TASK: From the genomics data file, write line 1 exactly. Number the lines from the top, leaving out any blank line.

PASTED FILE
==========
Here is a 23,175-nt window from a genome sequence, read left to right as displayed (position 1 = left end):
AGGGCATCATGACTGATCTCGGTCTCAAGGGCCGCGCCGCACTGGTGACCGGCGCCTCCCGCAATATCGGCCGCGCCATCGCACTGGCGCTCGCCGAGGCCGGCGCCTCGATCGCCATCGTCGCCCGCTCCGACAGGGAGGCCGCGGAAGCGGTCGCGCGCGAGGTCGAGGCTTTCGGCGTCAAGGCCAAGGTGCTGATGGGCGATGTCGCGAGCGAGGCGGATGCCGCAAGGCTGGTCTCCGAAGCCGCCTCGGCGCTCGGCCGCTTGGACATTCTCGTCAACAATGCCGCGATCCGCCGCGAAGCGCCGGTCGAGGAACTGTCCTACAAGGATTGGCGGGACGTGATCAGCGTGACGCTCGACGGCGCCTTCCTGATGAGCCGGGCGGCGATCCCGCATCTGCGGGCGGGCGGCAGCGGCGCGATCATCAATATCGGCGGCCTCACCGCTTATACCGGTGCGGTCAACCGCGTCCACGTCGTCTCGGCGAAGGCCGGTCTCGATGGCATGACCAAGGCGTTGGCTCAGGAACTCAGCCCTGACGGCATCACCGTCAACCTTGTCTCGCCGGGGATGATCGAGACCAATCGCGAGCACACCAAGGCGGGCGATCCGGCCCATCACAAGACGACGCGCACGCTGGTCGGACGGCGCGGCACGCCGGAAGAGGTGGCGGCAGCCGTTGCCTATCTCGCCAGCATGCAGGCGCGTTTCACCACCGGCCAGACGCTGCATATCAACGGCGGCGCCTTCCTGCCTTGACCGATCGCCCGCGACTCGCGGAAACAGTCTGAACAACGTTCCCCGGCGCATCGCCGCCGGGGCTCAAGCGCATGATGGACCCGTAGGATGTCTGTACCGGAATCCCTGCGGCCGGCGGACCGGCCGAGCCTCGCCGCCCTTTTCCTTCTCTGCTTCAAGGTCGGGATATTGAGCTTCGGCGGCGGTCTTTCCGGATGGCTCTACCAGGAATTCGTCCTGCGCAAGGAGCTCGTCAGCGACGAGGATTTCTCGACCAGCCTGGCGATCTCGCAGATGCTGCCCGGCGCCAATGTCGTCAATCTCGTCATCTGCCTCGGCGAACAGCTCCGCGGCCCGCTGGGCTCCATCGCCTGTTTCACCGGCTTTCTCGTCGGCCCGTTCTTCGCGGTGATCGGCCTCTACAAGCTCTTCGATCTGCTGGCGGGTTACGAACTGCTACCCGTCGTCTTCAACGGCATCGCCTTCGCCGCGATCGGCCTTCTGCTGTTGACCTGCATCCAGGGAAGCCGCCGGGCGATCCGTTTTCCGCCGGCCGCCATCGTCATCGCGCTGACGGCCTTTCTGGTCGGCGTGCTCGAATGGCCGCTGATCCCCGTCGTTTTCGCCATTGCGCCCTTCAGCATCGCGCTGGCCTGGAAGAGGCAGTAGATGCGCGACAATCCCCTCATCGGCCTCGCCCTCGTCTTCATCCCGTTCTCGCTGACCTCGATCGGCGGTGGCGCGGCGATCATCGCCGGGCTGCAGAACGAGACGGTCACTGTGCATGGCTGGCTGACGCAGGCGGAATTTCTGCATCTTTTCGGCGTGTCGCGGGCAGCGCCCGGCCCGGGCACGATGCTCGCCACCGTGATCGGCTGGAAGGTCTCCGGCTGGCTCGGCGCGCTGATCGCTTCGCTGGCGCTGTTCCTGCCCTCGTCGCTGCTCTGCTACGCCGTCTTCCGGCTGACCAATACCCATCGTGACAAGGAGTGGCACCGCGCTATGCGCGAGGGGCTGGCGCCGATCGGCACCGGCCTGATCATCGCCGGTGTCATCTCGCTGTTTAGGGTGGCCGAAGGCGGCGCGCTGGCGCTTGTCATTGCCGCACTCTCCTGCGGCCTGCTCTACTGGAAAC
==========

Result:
Here is a 23,175-nt window from a genome sequence, read left to right as displayed (position 1 = left end):